WASHINGTON (Reuters) — General Motors Co. has no plans to request more government aid, CEO Fritz Henderson told the Washington Post on Wednesday.
In Washington for meetings with congressional and Obama administration officials, Henderson said reasonable scenarios would preclude the need for any additional assistance.
"The amount of financing provided was sufficient," Henderson told the newspaper, which posted the interview on its Web site.
Henderson said the U.S. Treasury, which holds a 60 percent stake in GM after advancing it $50 billion in bailout and bankruptcy assistance, is not involved in running the business.
"They are the major shareholders so they do want to be kept informed about how the business is going," Henderson said.
Henderson also said the government has an "excellent chance" of getting a return on its investment.
Steven Rattner, who led the Obama administration’s efforts to overhaul the auto companies this year, said last week that taxpayers have nearly recovered their investment in GM — on paper, at least.
Taxpayers hold a combination of equity and debt in GM totaling $30 billion.
Financial disclosures coming
GM has said it could launch an initial public offering of its shares as early as 2010 to begin repaying the government. Rattner said recovering the entire U.S. investment would take time.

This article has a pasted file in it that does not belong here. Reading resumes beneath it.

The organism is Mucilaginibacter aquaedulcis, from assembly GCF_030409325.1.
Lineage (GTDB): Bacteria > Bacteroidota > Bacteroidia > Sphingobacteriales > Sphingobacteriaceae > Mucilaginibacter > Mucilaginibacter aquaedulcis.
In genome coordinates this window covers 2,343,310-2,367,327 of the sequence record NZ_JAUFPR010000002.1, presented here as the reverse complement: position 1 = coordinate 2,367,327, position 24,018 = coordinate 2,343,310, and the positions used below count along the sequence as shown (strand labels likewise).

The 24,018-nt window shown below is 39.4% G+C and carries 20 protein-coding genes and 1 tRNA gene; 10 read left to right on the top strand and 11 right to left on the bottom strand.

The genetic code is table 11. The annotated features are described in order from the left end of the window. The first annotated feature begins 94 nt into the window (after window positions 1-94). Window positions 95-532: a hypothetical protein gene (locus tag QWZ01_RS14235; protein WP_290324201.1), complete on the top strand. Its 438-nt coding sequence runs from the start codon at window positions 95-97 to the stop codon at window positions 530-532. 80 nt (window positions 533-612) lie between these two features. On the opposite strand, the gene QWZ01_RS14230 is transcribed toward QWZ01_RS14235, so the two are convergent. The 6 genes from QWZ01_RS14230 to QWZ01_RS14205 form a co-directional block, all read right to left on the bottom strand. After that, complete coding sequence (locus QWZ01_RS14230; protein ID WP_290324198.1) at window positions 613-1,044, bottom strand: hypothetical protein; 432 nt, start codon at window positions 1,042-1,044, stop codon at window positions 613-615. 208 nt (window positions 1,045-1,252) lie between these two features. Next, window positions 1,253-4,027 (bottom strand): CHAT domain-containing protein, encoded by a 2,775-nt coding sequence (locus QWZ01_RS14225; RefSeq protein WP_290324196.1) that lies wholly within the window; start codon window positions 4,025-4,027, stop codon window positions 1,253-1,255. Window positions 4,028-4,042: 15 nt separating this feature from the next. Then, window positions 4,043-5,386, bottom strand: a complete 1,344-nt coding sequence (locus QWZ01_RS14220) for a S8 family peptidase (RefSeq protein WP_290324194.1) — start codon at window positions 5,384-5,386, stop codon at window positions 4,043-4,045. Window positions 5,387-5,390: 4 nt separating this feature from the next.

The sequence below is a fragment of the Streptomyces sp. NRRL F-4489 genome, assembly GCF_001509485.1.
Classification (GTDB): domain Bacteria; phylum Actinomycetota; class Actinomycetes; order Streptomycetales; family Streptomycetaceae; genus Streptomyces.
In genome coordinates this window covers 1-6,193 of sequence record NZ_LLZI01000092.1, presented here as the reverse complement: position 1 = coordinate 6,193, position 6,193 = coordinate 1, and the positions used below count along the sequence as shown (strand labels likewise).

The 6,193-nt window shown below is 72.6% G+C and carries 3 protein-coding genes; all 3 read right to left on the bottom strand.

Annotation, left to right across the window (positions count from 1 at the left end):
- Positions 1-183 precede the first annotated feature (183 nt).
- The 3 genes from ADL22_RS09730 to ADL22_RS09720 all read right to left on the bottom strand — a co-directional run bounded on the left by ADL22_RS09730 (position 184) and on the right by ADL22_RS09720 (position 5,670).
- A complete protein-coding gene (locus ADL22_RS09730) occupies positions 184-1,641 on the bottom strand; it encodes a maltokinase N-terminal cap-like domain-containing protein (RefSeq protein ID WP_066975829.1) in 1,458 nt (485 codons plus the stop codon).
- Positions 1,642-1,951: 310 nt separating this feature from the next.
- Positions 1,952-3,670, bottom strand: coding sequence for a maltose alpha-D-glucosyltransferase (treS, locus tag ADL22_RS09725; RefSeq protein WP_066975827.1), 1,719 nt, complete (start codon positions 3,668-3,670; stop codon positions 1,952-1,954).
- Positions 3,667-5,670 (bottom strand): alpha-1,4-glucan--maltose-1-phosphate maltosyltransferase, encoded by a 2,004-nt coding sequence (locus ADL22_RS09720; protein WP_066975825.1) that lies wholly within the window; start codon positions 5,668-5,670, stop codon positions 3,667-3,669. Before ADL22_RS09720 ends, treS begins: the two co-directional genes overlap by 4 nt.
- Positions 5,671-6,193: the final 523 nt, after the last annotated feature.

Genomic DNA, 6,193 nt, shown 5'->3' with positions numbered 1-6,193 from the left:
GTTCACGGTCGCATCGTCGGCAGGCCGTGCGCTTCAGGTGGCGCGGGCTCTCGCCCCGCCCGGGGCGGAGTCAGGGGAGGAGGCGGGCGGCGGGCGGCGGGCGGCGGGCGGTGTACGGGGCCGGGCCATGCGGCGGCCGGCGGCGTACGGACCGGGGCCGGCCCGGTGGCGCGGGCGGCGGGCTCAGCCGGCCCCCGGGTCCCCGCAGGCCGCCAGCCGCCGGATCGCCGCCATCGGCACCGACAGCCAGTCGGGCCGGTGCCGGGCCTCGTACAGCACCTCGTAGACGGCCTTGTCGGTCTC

Nearly two dozen congressional Republicans, including some members of the House Financial Services Committee, complained on Wednesday to the Obama administration about a lack of transparency in the auto bailout process.
In a letter to President Barack Obama, they asked when the public would see GM’s financial and operating information in "the same level of detail that shareholders of any other major company would expect."
GM plans to detail this week how it has used the cash left from its government-funded bankruptcy, according to a person with direct knowledge of the plans. Henderson has said GM plans to release third quarter results sometime in November.
Separately, the Treasury Department is in talks with GMAC Financial Services Inc. about a possible third cash infusion to the company, an Obama administration official said late on Tuesday.
GMAC is the traditional lender to GM dealers and customers and is taking over the auto loan business of Chrysler. GMAC is now a bank holding company.
Meetings in Washington
Henderson met with congressional leaders, including Senator Richard Durbin of Illinois, and Transportation Secretary Ray LaHood.
Aides characterized the meetings as a courtesy call that included discussion about congressional efforts to resolve complaints by more than 2,000 dealerships terminated by GM and Chrysler that their franchise rights were violated in bankruptcy.
LaHood said he was impressed with Henderson, an important endorsement for the executive and his company as he personally reconnects with senior administration officials.
Last week, the Treasury’s pay czar slashed 2009 pay rates for Henderson and other top executives at companies receiving big taxpayer bailouts. Henderson told reporters on Wednesday that he thought the cuts were fair.